They are knit with that seriously lovely Finnish yarn Satakieli (No. I can’t pronounce it either, but it’s good yarn.) and (in my case) 1.5mm needles. (That’s size 000 for my American friends.) This is enough to make you a little bit woozy, and Susanna, in her infinite wisdom, had decided that approaching this challenge – difficult knitting on tiny needles with wee yarn, would be rendered insurmountable if you hated the colours, let each of us choose our colourways from her stash.
At least half of the fun of this class was watching people pick their colours. (It was remarkable how many knitters chose yarn to match their outfit.) Then we coloured our charts to match our choices –
and went forth. It was stunning. It was compelling. It was clever and addictive and the cumulative sound (it’s very quiet) of 18 knitters completely resetting their brains was boggling. There was no chatting. There was no conversation. There was only the silence of learning and deep thinking and the occasional expletive. (I am guilty of that.) I paid very careful attention, since while I could execute the technique (after a while) I was extraordinarily concerned about dropping a stitch, since I knew for certain that there was no way I would ever pick it up accurately again.
Just looking at the work, how would you ladder back up a mistake? I was careful to avoid this dilemma. Once you get the hang though, once you integrate the new way of doing things, it was not doing this manouver that was hard….it was stopping. A portion of the patterned part of the mitt demands the effort, a part does not. I know that I wasn’t the only person in the room who, when confronted with an ordinary knit stitch that didn’t need special treatment…stared at it like we had never seen it before. Knitters kept just….stopping.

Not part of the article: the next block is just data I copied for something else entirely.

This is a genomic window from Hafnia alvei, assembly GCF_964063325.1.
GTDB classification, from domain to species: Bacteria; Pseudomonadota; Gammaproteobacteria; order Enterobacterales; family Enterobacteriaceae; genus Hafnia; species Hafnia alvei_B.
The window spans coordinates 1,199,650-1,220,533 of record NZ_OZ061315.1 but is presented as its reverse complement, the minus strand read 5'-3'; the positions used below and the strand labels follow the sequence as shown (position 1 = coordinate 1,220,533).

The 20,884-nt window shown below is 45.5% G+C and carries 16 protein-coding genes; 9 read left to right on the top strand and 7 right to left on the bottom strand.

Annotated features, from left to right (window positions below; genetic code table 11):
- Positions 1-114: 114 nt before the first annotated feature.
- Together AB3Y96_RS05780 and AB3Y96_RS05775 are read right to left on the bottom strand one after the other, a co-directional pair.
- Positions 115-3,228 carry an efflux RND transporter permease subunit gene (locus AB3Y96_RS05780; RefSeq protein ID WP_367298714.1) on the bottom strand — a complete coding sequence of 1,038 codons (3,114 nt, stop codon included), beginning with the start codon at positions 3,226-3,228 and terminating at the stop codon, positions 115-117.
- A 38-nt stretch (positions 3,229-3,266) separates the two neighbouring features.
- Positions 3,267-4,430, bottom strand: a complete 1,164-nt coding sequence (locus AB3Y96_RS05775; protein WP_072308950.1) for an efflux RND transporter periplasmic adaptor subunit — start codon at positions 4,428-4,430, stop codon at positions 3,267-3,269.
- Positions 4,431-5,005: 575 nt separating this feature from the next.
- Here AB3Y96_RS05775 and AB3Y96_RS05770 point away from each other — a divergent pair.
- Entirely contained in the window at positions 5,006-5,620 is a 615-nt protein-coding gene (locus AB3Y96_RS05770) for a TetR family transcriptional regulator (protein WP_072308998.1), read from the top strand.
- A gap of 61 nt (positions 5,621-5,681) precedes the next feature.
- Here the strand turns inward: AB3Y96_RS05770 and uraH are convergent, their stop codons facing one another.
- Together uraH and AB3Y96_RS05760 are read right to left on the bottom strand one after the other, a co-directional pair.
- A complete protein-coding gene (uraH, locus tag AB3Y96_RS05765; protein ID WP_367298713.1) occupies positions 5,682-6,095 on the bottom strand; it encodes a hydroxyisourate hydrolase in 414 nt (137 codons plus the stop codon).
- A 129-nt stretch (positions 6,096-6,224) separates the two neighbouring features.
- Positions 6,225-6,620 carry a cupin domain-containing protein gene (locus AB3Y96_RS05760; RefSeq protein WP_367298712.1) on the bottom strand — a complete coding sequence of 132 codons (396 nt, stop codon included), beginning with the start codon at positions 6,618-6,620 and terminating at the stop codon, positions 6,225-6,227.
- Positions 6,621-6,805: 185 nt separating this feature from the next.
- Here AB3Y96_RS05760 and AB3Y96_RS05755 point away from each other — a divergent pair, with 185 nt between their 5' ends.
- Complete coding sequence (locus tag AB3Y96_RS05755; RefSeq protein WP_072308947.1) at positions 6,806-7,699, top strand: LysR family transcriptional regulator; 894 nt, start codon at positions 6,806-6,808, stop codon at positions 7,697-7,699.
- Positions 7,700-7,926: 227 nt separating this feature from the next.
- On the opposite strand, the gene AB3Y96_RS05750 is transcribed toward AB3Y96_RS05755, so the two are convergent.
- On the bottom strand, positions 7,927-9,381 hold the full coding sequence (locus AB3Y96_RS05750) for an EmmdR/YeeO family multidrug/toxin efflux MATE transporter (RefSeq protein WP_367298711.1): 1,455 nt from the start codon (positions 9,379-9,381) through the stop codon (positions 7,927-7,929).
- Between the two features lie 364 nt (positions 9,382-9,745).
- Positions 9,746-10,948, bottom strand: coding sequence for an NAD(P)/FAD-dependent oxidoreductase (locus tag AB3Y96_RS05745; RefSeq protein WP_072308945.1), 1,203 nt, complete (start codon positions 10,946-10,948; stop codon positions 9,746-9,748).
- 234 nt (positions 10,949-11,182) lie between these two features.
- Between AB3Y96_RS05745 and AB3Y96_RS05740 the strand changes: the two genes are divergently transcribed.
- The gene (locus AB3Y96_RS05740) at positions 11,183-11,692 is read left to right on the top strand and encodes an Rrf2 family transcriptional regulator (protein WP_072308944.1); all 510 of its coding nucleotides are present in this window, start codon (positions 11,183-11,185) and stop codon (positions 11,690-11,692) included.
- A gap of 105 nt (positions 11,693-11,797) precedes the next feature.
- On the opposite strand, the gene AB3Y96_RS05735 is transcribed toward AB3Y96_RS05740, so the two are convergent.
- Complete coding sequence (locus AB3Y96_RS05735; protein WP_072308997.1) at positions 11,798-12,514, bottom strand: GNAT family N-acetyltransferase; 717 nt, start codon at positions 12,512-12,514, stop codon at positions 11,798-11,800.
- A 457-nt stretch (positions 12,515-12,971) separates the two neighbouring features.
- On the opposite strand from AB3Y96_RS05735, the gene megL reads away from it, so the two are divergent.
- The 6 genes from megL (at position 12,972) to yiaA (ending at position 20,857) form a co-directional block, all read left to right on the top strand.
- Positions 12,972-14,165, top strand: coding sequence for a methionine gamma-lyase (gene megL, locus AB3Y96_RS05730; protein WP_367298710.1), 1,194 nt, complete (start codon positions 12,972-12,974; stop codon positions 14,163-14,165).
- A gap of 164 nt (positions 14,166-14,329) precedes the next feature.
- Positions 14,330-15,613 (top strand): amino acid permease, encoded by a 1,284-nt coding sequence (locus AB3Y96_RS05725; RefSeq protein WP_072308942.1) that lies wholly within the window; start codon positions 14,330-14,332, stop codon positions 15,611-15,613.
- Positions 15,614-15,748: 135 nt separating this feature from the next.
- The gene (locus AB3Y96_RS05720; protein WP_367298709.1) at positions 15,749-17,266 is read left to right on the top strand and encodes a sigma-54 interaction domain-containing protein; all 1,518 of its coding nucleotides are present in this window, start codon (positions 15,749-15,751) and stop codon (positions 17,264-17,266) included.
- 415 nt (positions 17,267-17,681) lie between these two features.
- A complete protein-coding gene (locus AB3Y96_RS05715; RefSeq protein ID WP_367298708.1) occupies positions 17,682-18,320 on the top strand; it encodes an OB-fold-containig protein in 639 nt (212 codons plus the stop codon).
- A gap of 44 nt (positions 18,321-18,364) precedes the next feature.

Every once in a while someone would stop and look at exactly what they were doing, puff up with pride and wonder and smile gleefully.
We put them all together on a table at the end (nobody finished, naturally, even though we were doing mere wristlets instead of full mittens) and the sight of them all together gobsmacked all of us.
The strands, the ends! The size of the plan….the potential for disaster….
it was huge. (Not one person had a tangle, thanks to the freakish knitting needle weaving thing. Ever knitter picked their cuff back up our of this orgy of strands and walked away unharmed. Wild.) I snapped this picture while we were at it.
Three knitters working the same pattern, with the same yarn, on the same size needles.
If anyone ever asks you if you think gauge matters much, think that shot over.
I finished my cuff at home this morning:
and I admired the way this technique leaves you with an inside as beautiful as the outside:
I reflected on something Susanna had told us. She had travelled to Finland to learn this. She and Lene had worked hard to turn it into something teachable, they had prepared all the handouts, worked up the charts, done the reseach…amassed the yarn and taught the class and at the end of the whole thing…when Susanna was done teaching this to the 18 people in her class, Susanna figured that this meant, herself included and to the best of her knowledge, that since this was the first time she had taught it, that there were now 19 people in North America who now knew how to make the Mittens of Rovaniemi.
It’s an honour. The world is shrinking all the time.